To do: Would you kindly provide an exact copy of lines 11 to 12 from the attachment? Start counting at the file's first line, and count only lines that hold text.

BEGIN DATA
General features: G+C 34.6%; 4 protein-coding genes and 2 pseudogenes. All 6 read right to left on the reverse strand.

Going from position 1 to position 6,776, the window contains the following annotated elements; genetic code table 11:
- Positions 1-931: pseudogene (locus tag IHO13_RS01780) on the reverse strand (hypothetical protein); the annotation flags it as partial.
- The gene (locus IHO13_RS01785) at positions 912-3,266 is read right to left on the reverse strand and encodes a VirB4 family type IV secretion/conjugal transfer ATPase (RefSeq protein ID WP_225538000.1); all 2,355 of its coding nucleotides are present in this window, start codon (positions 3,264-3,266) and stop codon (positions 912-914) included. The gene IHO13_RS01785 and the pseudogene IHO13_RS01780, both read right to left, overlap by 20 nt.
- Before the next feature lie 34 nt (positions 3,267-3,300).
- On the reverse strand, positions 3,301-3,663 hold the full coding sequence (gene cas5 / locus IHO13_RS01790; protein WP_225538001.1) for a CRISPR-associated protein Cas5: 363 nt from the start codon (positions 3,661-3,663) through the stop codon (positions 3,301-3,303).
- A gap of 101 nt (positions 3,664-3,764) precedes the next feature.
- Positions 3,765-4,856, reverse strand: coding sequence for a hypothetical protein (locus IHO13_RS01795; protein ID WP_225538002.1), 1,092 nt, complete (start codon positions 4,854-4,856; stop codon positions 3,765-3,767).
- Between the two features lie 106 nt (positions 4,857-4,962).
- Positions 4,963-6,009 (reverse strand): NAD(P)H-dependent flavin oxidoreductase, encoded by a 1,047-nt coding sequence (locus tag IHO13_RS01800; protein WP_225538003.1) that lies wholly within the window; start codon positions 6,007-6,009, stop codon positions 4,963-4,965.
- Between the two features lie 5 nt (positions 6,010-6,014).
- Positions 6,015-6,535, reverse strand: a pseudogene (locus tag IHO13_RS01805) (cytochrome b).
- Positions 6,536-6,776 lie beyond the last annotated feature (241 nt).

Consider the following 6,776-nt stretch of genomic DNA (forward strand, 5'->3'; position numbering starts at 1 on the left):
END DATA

- Between the two features lie 5 nt (positions 6,010-6,014).
- Positions 6,015-6,535, reverse strand: a pseudogene (locus tag IHO13_RS01805) (cytochrome b).